0.54

   

0.15

Parent K6

0.05

−0.05 to 0.16

0.33

   

−0.07

SEIFA

−0.03

−0.14 to 0.09

0.66

   

0.25

ADHD symptom severity

0.21

0.10 to 0.33

<0.001

   

−0.02

Stimulant med

−0.03

−0.13 to 0.08

0.63

   

0.05

ASD

0.02

−0.09 to 0.13

0.77

   

0.23

Int. and Ext. comorbidities

0.12

0.01 to 0.24

0.03

   

0.11

Sleep hygiene

0.09

−0.03 to 0.20

0.15

   

−0.09

Parenting consistency

−0.03

−0.15 to 0.08

0.56

   

0.16

Parenting warmth

0.18

0.08 to 0.29

0.001

Sleep anxiety

0.12

0.08

−0.10

Child age

−0.7

−0.18 to 0.04

0.21

   

0.05

Child gender

0.05

−0.05 to 0.16

0.32

   

0.10

Single parent family

0.09

−0.02 to 0.20

0.11

   

−0.03

HS degree

0.03

−0.09 to 0.15

0.65

   

0.05

Uni degree

0.10

−0.02 to 0.22

0.10

   

0.14

Parent K6

0.06

−0.05 to 0.17

0.29

   

−0.08

SEIFA

−0.09

−0.21 to 0.02

0.12

   

0.10

ADHD symptom severity

0.03

−0.08 to 0.15

0.60

   

−0.09

Stimulant med

−0.08

−0.18 to 0.03

0.17

   

0.09

ASD

0.05

−0.06 to 0.17

0.35

   

0.19

Int. and Ext. comorbidities

0.12

0.00 to 0.23

0.045

   

0.09

Sleep hygiene

0.06

−0.06 to 0.18

0.32

   

−0.16

Parenting consistency

−0.14

−0.26 to −0.03

0.02

   

0.09

Parenting warmth

0.13

0.02 to 0.23

0.02

Night waking

0.04

−0.00

−0.08

Child age

−0.02

−0.14 to 0.10

0.74

   

−0.08

Child gender

−0.07

−0.18 to 0.04

0.20

   

0.06

Single parent family

0.04

−0.07 to 0.16

0.49

   

−0.06

HS degree

−0.04

−0.16 to 0.09

0.56

   

−0.06

Uni degree

0.02

−0.10 to 0.15

0.71

   

0.13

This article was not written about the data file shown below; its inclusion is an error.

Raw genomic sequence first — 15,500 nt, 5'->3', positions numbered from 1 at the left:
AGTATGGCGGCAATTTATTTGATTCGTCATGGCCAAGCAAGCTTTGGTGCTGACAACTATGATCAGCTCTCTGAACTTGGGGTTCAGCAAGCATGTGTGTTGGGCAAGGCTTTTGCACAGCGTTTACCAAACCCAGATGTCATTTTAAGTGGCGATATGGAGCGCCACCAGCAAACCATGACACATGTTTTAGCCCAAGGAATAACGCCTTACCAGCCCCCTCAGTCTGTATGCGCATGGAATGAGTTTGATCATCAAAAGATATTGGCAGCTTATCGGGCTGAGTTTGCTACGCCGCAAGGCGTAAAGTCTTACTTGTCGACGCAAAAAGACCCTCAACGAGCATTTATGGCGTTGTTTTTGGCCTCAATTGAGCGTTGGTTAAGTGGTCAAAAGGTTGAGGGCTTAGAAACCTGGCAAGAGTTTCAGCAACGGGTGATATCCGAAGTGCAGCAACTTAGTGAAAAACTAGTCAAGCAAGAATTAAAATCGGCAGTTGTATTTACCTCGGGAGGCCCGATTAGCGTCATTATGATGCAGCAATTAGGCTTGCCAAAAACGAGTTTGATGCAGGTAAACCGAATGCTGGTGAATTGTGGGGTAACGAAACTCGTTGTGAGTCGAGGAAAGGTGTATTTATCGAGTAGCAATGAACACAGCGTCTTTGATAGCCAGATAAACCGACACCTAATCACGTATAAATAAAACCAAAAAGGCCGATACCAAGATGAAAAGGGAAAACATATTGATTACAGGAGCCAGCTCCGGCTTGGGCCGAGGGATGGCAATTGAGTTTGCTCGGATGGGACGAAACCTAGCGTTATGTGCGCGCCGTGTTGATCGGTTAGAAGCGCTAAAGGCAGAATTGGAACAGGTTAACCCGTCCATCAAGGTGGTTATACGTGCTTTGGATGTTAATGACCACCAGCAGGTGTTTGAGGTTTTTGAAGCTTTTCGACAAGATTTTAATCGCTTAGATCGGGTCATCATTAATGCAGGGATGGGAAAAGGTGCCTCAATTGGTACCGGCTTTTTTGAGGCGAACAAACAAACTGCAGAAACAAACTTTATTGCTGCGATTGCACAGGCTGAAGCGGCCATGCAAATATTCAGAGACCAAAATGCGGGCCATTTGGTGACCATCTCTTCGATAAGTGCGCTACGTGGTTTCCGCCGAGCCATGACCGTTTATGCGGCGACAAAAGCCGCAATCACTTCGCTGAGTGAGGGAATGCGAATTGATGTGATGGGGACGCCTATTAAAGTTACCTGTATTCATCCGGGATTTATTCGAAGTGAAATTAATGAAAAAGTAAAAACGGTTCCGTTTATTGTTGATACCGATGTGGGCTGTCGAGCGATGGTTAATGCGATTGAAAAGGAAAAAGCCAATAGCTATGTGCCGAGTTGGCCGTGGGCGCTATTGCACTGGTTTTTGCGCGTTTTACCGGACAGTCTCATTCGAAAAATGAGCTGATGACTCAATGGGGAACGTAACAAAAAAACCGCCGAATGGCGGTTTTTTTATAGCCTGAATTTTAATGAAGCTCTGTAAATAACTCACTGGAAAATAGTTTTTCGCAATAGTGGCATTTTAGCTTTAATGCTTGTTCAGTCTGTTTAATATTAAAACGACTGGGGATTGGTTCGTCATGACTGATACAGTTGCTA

Parent K6

0.09

−0.03 to 0.20

0.13

   

−0.09

SEIFA

−0.02

−0.15 to 0.10

0.69

   

0.11

ADHD symptom severity

0.08

−0.04 to 0.20

0.21

   

−0.03

Stimulant med

−0.06

−0.17 to 0.11

0.33

   

0.01

ASD

−0.02

−0.14 to 0.10

0.73

   

−0.09

Int. and Ext. comorbidities

0.03

−0.09 to 0.15

0.64

   

−0.00

Sleep hygiene

−0.06

−0.19 to 0.06

0.30

   

−0.07

Parenting consistency

−0.06

−0.18 to 0.06

0.35

   

0.05

Parenting warmth

0.07

−0.04 to 0.18

0.24

Sleep duration

0.16

0.12

0.22

Child age

0.21

0.10 to 0.32

<0.001

   

−0.04

Child gender

−0.06

−0.16 to 0.04

0.25

   

0.05

Single parent family

−0.01

−0.12 to 0.10

0.85

   

−0.02

HS degree

−0.05

−0.17 to 0.07

0.44

   

0.07

Uni degree

0.16

0.04 to 0.27

0.009

   

0.13

Parent K6

0.14

0.04 to 0.25

0.01

   

−0.05

SEIFA

0.00

−0.11 to 0.12

0.98

   

0.15

ADHD symptom severity

0.09

−0.02 to 0.20

0.12

   

−0.01

Stimulant med

−0.01

−0.12 to 0.10

0.85

   

0.10

ASD

0.07

−0.04 to 0.18

0.20

   

0.15

Int. and Ext. comorbidities

0.09

−0.02 to 0.21

0.10

   

0.16

Sleep hygiene

0.13

0.02 to 0.25

0.02

   

−0.03

Parenting consistency

0.01

−0.11 to 0.12

0.91

   

−0.09

Parenting warmth

−0.06

−0.16 to 0.05

0.28

Delayed sleep onset

0.12

0.08

0.07

Child age

−0.01

−0.12 to 0.10

0.81

   

−0.12

Child gender

−0.12

−0.23 to −0.01

0.03

   

−0.04

Single parent family

−0.07

−0.18 to 0.04

0.20

   

0.13

HS degree

0.15

0.03 to 0.27

0.02

   

0.05

Uni degree

0.06

−0.06 to 0.18

0.35

   

0.09

Parent K6

0.10

−0.01 to 0.21

0.07

   

−0.04

SEIFA

−0.14

−0.26 to −0.02

0.02

   

0.04

ADHD symptom severity

0.05

−0.07 to 0.16

0.41

   

0.14

Stimulant med

0.15

0.04 to 0.25

0.008

   

0.00

ASD

0.01

−0.10 to 0.13

0.81

   

−0.01

Int. and Ext. comorbidities